Turkey, Azerbaijan’s main objective is stability in region: Turkish defense chief
The main objective for Turkey and Azerbaijan is the continuity of a cease-fire and to bring stability to the region, Turkish defense chief Hulusi Akar said on Nov. 5 at a reception at the Azerbaijan Embassy in Ankara for Victory Day.
The reception celebrating Azerbaijan’s victory that put an end to Armenia's nearly 30-year occupation of Azerbaijani lands was attended by Turkish military officials including, Chief of General Staff Yaşar Güler, Land Forces Commander Gen. Musa Avsever, Naval Forces Admiral Adnan Özbal, Air Forces Commander Gen. Hasan Küçükakyüz and Deputy National Defense Minister Alpaslan Kavaklıoğlu.
"The stability is not only necessary for Azerbaijan and Turkey," said Akar, adding that Armenia will also gain security and welfare if Armenia cooperates with Azerbaijan and Turkey.
"In this regard, we have a broad vision. We all know that very important steps can be taken for the security and welfare of the entire Caucasus by even holding six-party talks if necessary," he said.
Akar said Turkish and Azerbaijani armed forces continue to clear mines in liberated regions from the Armenian occupation.
He reiterated Turkey’s endless support for Azerbaijan.
"We will continue to stand by our Azerbaijani brothers in their just cause, as we have done so far," he said.
Liberation of Karabakh
Relations between the former Soviet republics of Armenia and Azerbaijan have been tense since 1991 when the Armenian military occupied Nagorno-Karabakh, also known as Upper Karabakh, a territory internationally recognized as part of Azerbaijan, and seven adjacent regions.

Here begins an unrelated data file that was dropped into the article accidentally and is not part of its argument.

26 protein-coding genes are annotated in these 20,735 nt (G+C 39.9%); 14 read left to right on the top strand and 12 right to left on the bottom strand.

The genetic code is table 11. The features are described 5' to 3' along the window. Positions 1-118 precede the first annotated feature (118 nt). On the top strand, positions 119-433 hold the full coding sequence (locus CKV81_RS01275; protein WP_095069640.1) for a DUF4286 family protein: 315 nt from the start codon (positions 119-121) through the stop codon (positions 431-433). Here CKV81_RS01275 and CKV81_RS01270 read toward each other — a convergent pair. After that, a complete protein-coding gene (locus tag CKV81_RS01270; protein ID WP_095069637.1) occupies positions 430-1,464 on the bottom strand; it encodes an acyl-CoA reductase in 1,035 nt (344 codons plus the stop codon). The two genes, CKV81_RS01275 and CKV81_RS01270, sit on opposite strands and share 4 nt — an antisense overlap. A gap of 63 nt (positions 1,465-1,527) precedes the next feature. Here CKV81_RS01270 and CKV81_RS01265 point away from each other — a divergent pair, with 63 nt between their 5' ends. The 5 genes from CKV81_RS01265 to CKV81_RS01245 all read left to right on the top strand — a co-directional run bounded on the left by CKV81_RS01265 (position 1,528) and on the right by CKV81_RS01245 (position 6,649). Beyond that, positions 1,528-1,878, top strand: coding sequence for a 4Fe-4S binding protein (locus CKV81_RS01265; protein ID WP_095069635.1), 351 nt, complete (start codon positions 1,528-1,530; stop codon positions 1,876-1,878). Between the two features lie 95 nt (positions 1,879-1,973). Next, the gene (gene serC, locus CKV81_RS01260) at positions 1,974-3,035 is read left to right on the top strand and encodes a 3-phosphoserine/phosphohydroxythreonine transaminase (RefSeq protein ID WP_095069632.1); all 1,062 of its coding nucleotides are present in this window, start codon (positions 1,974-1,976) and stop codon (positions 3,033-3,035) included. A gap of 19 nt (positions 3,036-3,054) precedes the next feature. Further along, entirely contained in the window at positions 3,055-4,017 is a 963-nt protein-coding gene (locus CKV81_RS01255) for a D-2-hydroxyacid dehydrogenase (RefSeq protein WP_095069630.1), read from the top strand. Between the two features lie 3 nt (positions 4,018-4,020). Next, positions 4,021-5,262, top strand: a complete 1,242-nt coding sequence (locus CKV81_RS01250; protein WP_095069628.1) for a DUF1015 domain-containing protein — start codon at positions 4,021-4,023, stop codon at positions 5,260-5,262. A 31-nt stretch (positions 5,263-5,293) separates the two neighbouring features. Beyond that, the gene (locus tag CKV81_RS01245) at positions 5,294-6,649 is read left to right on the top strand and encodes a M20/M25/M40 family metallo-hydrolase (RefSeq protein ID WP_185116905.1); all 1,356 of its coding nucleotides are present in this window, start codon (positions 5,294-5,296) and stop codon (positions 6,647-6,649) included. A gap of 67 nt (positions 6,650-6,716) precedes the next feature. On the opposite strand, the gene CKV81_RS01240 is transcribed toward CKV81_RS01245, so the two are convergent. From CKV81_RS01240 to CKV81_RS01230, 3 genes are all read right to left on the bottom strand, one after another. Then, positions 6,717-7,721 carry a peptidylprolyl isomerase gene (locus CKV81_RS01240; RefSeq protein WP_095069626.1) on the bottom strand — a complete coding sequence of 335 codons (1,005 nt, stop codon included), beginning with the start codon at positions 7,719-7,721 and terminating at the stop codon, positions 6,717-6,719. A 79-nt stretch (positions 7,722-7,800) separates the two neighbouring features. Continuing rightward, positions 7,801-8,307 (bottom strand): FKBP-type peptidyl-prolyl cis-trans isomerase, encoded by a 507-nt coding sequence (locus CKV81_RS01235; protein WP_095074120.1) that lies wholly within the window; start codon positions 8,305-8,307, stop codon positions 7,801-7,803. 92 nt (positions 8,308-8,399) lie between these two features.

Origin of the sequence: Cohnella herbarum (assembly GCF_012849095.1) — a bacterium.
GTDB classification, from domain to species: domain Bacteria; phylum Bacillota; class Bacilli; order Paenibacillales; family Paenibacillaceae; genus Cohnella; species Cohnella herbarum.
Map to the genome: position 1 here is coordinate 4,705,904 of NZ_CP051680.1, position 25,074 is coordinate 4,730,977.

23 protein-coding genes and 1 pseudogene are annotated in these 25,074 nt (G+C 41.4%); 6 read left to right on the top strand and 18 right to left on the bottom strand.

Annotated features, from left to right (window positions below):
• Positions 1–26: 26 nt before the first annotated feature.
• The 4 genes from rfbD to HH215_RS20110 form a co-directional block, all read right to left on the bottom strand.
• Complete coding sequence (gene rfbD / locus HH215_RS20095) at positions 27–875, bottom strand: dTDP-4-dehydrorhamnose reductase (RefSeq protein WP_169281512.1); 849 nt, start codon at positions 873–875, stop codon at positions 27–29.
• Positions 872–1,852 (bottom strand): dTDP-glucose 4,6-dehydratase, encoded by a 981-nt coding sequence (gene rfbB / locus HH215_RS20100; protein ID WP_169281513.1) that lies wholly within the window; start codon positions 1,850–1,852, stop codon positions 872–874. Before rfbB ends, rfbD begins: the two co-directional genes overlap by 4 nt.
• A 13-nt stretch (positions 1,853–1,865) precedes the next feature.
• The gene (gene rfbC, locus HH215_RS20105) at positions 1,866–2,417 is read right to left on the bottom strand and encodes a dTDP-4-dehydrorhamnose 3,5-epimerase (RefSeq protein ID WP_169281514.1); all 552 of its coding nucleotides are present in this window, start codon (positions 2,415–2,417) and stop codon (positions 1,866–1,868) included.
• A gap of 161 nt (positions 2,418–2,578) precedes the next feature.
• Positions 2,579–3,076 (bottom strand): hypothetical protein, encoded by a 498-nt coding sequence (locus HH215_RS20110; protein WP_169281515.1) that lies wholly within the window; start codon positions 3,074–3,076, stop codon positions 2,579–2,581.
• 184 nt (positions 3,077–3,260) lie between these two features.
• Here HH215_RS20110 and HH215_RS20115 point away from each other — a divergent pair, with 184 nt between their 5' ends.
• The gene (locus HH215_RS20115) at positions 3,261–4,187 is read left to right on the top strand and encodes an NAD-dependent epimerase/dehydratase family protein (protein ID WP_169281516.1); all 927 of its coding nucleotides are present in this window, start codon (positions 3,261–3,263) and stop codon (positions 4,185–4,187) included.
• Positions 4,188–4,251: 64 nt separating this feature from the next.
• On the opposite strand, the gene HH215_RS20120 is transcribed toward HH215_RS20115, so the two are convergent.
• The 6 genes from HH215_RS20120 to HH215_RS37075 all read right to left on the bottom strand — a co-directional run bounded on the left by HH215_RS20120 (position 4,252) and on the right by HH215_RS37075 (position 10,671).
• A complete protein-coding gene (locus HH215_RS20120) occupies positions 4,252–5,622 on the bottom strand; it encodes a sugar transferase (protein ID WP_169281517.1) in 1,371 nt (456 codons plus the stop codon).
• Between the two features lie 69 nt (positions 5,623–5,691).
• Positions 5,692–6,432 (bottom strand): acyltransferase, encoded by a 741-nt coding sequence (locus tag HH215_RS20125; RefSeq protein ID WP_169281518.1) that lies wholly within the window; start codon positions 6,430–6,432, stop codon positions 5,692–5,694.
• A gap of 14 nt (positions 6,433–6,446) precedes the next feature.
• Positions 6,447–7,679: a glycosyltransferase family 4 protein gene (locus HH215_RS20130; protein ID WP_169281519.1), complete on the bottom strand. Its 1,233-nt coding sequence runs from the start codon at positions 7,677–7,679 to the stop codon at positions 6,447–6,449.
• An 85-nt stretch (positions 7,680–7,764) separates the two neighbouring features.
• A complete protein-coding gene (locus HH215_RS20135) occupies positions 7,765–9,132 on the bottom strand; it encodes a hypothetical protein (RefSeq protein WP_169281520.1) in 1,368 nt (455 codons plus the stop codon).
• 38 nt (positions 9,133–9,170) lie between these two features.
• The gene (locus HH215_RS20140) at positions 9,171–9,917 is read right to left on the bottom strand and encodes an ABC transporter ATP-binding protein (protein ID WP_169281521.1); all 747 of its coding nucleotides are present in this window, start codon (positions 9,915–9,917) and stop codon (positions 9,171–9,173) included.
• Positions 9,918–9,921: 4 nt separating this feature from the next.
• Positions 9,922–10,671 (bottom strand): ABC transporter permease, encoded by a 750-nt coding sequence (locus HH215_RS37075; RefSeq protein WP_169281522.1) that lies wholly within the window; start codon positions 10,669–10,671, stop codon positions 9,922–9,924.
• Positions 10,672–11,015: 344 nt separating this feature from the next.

New clashes erupted Sept. 27, 2021, with the Armenian army attacking civilians and Azerbaijani forces and violating several humanitarian cease-fire agreements.
During the 44-day conflict, Azerbaijan liberated several cities and 300 settlements and villages that were occupied by Armenia for almost 30 years.
Prior to that, about 20% of Azerbaijan’s territory was under illegal occupation.
The fighting ended with a Russian-brokered agreement on Nov. 10, 2020, with the cease-fire seen as a victory for Azerbaijan and a defeat for Armenia.
Two months later, the leaders of Russia, Azerbaijan and Armenia signed a pact to develop economic ties and infrastructure to benefit the entire region. It also included the establishment of a trilateral working group on Karabakh.